Whatever assurances have been given about the security of GSM cellphone calls, forget about them now. Breaking GSM With a $15 Phone … Plus Smarts article tells that a pair of researchers demonstrated a start-to-finish means of eavesdropping on encrypted GSM cellphone calls and text messages, using only four sub-$15 telephones as network “sniffers,” a laptop computer and a variety of open source software. To create a network sniffer, the researchers replaced the firmware of a simple Motorola GSM phone with their own alternative, which allowed them to retain the raw data received from the cell network, and examine more of the cellphone network space than a single phone ordinarily monitors. Upgrading the USB connection allowed this information to be sent in real time to a computer.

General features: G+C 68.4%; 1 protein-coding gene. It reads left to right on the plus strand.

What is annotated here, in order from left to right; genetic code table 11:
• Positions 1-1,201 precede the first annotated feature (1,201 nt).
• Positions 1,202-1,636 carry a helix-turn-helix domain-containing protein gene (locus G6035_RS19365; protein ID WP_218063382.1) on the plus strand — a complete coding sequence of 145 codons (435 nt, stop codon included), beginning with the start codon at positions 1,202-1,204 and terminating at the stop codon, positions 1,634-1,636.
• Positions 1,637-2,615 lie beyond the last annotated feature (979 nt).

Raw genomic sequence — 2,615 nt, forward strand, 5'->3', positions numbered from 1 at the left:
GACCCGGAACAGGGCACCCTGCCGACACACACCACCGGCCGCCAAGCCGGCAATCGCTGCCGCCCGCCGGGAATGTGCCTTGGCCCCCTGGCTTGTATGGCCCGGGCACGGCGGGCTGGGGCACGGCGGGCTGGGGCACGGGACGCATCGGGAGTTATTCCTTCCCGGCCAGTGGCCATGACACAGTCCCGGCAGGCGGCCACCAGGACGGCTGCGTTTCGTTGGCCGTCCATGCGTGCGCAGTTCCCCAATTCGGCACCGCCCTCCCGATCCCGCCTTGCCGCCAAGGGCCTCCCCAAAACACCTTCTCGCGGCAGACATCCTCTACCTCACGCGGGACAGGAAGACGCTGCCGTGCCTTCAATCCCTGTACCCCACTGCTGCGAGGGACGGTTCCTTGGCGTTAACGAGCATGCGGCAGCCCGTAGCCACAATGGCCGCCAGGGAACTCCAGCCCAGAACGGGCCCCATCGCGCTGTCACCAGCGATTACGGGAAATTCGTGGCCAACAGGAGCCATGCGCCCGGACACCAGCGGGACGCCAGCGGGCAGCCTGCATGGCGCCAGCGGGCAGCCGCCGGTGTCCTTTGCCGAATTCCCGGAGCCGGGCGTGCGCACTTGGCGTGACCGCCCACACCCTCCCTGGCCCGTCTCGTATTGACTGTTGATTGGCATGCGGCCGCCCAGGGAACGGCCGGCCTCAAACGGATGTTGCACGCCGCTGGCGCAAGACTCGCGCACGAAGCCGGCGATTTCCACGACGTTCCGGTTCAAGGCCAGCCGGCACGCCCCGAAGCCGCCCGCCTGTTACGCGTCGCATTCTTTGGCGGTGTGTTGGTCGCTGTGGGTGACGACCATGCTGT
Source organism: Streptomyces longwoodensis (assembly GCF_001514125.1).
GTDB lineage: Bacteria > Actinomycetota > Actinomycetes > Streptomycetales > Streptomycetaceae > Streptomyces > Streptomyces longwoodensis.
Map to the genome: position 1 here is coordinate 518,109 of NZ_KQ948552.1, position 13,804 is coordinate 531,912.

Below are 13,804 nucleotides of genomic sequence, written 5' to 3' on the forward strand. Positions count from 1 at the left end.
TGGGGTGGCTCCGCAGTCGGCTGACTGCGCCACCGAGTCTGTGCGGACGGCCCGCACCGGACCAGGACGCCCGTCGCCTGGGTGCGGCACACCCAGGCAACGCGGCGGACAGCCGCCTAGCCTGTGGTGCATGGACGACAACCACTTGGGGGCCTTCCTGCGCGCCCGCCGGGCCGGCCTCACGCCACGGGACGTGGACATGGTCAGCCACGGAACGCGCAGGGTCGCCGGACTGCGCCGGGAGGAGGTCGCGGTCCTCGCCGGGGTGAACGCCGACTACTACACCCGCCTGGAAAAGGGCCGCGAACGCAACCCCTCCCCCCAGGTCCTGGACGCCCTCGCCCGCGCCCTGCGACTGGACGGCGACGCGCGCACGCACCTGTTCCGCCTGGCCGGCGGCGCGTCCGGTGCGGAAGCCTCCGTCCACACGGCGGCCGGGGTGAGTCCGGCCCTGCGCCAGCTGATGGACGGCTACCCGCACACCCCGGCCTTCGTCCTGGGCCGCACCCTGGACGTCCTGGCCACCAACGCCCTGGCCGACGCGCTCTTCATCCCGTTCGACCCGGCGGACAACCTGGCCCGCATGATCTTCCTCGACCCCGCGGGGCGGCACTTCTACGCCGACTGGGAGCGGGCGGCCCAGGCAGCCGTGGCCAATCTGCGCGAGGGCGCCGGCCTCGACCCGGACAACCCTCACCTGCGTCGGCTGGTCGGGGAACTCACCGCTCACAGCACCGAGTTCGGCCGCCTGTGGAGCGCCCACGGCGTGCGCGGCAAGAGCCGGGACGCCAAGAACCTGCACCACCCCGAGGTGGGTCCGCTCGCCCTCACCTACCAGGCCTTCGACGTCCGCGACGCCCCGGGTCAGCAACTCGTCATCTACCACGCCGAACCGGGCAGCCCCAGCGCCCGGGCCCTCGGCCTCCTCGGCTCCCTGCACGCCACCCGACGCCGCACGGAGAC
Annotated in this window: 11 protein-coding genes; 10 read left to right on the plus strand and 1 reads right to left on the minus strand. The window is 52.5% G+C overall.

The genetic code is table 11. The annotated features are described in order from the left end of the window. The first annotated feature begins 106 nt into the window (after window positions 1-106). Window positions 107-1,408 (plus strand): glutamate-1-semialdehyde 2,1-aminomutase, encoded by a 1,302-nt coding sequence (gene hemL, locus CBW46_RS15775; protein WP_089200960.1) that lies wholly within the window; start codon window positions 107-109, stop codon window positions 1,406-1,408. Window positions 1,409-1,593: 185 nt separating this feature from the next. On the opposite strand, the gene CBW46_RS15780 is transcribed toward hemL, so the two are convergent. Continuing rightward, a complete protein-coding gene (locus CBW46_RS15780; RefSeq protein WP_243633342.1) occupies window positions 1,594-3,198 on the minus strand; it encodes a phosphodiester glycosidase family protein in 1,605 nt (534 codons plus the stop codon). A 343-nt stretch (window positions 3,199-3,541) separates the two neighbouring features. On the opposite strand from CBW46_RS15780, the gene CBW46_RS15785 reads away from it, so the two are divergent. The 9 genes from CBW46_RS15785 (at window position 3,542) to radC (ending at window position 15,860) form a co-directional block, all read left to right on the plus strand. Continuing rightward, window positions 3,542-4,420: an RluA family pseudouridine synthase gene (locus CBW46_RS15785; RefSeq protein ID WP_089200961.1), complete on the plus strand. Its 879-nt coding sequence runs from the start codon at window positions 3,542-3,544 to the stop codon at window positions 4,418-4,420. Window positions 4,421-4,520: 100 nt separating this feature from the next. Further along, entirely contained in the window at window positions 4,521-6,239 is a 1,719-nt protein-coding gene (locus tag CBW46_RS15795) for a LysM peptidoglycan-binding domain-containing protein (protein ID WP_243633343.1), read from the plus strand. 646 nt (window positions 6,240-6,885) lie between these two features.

While such capabilities have long been available to law enforcement with the resources to buy a powerful network-sniffing device, the pieced-together hack takes advantage of security flaws and shortcuts in the GSM network operators’ technology and operations to put the power within the reach of almost any motivated tech-savvy programmer.
GMS is all a 20-year-old infrastructure, with lots of private data and not a lot of security. Several of the individual pieces of this GSM hack have been displayed before. For example the ability to decrypt GSM’s 64-bit A5/1 encryption was demonstrated last year.
“GSM is insecure, the more so as more is known about GSM,” said Security Research Labs researcher Karsten Nohl on the article. “It’s pretty much like computers on the net in the 1990s, when people didn’t understand security well.”